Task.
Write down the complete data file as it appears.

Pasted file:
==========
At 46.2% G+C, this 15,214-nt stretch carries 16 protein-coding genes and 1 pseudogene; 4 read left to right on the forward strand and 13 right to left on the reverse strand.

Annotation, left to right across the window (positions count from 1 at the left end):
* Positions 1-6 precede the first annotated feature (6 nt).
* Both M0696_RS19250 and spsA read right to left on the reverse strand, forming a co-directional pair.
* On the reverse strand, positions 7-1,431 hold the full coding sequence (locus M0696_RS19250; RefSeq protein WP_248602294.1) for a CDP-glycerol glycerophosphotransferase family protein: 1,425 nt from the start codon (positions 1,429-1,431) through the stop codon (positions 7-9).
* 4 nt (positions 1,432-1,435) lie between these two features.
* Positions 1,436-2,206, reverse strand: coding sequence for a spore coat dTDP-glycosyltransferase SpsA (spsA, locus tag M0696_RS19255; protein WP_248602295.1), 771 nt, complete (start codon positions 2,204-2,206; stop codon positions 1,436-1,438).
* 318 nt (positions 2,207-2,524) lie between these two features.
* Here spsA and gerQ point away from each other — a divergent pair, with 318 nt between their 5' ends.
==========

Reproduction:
At 46.2% G+C, this 15,214-nt stretch carries 16 protein-coding genes and 1 pseudogene; 4 read left to right on the forward strand and 13 right to left on the reverse strand.

Annotation, left to right across the window (positions count from 1 at the left end):
* Positions 1-6 precede the first annotated feature (6 nt).
* Both M0696_RS19250 and spsA read right to left on the reverse strand, forming a co-directional pair.
* On the reverse strand, positions 7-1,431 hold the full coding sequence (locus M0696_RS19250; RefSeq protein WP_248602294.1) for a CDP-glycerol glycerophosphotransferase family protein: 1,425 nt from the start codon (positions 1,429-1,431) through the stop codon (positions 7-9).
* 4 nt (positions 1,432-1,435) lie between these two features.
* Positions 1,436-2,206, reverse strand: coding sequence for a spore coat dTDP-glycosyltransferase SpsA (spsA, locus tag M0696_RS19255; protein WP_248602295.1), 771 nt, complete (start codon positions 2,204-2,206; stop codon positions 1,436-1,438).
* 318 nt (positions 2,207-2,524) lie between these two features.
* Here spsA and gerQ point away from each other — a divergent pair, with 318 nt between their 5' ends.